When Chuck Crawley was convicted by a federal jury last December for arranging a $20,000 kickback from a union vendor and rigging his local’s 2002 election, few expected he would receive leniency come sentencing time. He didn’t get much either. On May 25, Crawley, formerly president of International Brotherhood of Teamsters Local 988 in Houston, Texas, was handed a six-and-a-half-year sentence by U.S. District Judge Melinda Harmon. A jury had found him guilty of one count each of mail fraud and falsifying union records, and two counts of embezzlement. He had been in custody since his arrest a year ago. “This is a very, very, very serious crime that flies in the face of what a president of a union is supposed to be about,” said Judge Harmon. “Not only did he get in there fraudulently, but he was fraudulently getting money.” Crawley, 57, also will have to figure out how to make $121,478 in restitution, a sum representing a year’s pay plus $20,000.
The 4,000-member Local 988, which mainly represents UPS employees in the Houston area, was not known for being a clean union. One of Crawley’s predecessors, Richard Hammond, spent four years in federal prison after a 1998 conviction for embezzling union funds. But “King Kong Chuck” Crawley, who styled himself as a reformer to win the top union post in 1997, proved even more suspect. Ed Stier, who during 1999-2004 served as the Teamsters’ internal cleanup program investigator, concluded in a 2003 report that Crawley had engaged in a consistent pattern of influence-peddling and intimidation. “He was a ruthless, vindictive guy who, if he found out anybody was criticizing him, would retaliate severely,” said Stier. One of Crawley’s more common tactics was to side against a worker facing a grievance panel if that worker was a source of potential opposition. As for Crawley’s take, prosecutors concluded that Crawley had collected $1,091,244.10 in kickbacks, salary and pension payments resulting from the rigged 2002 election and his three years as president since the 1999 election, about which revelations of ballot theft came to light in last year’s trial.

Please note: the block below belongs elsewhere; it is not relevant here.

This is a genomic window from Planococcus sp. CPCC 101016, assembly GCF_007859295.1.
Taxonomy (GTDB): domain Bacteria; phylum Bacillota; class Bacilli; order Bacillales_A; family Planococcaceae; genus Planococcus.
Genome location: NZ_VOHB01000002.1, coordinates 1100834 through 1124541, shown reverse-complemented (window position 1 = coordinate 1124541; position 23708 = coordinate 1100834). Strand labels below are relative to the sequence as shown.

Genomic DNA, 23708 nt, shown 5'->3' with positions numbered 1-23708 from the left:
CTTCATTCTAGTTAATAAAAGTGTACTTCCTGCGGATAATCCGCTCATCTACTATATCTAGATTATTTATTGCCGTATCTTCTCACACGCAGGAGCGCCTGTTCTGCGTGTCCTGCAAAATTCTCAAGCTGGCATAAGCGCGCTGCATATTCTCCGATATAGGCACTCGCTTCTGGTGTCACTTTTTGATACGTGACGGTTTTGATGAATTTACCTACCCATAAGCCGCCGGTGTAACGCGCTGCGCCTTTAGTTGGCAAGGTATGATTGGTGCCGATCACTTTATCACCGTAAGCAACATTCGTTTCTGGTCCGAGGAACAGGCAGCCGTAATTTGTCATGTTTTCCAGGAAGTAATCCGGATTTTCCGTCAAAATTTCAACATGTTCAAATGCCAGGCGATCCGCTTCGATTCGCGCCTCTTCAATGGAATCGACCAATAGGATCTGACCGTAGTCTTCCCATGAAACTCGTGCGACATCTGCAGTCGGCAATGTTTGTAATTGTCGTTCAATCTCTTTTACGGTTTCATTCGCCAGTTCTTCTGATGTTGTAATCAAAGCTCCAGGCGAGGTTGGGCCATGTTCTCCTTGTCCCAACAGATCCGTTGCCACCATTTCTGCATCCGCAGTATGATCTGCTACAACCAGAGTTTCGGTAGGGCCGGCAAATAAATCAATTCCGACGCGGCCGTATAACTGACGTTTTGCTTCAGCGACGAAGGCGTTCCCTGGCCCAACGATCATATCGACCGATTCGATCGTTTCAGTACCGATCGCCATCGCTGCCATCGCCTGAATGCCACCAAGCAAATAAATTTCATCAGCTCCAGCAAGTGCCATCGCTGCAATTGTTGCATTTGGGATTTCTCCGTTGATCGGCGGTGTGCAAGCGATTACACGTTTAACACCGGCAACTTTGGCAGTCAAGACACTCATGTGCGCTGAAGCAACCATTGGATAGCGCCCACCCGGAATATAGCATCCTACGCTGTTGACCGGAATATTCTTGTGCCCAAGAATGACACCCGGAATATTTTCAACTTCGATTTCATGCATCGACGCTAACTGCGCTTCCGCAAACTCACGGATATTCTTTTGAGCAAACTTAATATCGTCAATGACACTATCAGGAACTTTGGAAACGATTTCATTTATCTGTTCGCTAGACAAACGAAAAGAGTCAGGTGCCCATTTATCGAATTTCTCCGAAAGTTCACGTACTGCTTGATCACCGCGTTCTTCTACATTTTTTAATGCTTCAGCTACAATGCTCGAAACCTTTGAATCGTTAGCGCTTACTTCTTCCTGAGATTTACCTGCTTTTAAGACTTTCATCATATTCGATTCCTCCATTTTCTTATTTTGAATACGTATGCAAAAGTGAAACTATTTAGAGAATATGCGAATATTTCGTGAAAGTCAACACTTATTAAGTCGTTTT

Crawley has maintained his innocence from the start. And his attorney thinks that an appeal will exonerate him. Defense lawyer Richard Kuniansky insists that the $1 million-plus loss is an exaggeration, and ignores the good his client did. “During his tenure, he [Crawley] dramatically improved the finances of the local Teamsters union as well as their labor contracts, yet he was sentenced for allegedly defrauding the Teamsters of over $1 million of his salary and benefits,” Kuniansky said. “He defrauded them of neither, and that is going to be a serious issue on appeal.” Certain local rank and file members aren’t as sympathetic. “I can always bounce back, but I’m just glad to see Mr. Crawley get what’s coming to him,” said Tim Gonzalez, who ran against Crawley for president back in 1999. (Houston Chronicle, 5/25/07, 5/26/07; Teamsters for a Democratic Union, 5/29/07).